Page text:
That's just one possible protocol. As a software architect, I immediately can think of some pretty interesting optimizations that I'd love to try. But for a quick "teach you a lesson" exercise at a seminar, if someone stepped up and took the lead and made this work, I'd keep my eye on them and find out if they're looking for a new job.

 

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Help Me to Help You

Help Me to Help You

Dr. Gary Chapman’s book, “The Five Love Languages,” is a well-known tome on five ways that humans tend to express and experience love for one another. Of the five, one is “Acts of Service.” That is, doing things for other people. As it is in life and relationships, so it is in business. Often, helping others through actions can provide benefits not only for the recipient, but also for the helper.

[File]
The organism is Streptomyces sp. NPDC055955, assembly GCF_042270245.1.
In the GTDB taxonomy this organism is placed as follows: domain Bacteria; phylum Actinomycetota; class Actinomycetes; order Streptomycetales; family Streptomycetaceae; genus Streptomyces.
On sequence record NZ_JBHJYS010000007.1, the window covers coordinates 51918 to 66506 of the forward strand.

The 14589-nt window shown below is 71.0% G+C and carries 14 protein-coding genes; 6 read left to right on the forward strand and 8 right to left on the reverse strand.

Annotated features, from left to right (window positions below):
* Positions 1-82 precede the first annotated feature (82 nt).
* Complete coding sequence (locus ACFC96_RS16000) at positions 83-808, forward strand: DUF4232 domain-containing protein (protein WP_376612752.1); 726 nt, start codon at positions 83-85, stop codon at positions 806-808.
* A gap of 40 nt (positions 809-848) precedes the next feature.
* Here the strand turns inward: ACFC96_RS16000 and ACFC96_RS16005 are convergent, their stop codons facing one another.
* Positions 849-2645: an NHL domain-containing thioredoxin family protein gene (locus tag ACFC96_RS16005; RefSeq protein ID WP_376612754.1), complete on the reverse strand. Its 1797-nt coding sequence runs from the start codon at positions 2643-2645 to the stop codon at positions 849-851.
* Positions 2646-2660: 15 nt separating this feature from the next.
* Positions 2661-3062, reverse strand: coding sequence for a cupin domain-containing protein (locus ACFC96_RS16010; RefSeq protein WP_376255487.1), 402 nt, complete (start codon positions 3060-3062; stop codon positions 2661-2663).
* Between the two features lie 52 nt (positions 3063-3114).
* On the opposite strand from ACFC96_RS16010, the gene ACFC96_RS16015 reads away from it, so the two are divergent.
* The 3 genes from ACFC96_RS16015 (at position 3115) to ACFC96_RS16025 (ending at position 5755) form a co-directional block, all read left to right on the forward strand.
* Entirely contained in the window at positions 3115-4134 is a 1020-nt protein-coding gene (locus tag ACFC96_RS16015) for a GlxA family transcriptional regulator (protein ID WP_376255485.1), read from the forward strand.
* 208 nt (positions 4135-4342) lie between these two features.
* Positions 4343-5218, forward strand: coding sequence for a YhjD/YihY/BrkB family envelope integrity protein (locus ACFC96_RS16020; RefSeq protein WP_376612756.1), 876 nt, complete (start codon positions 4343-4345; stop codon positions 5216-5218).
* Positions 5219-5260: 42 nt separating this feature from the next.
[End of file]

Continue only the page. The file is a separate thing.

I’m not telling you anything you don’t already know.

One challenge, however, is in knowing what one can do for someone. Sure, it’s possible to just come out and ask. “What can I do for you?” is probably one of the most used phrases in the English language, after all. “How can I help you?” is the opening salvo in almost all customer service conversations (don't get me started on the grammatically frightening, "Can I help who's next?"). But what about the business partner or colleague? Would you just ask, unbidden, what they need? And if they told you, would you be ready to lend help then and there? My suggestion is that there are better ways to build a knowledge set of what your friends and associates might need such that you’re prepared to lend help if and when the ability or circumstances dictate. And you can do this in a way that doesn't create an immediate expectation or obligation that you may not be able to easily fulfill.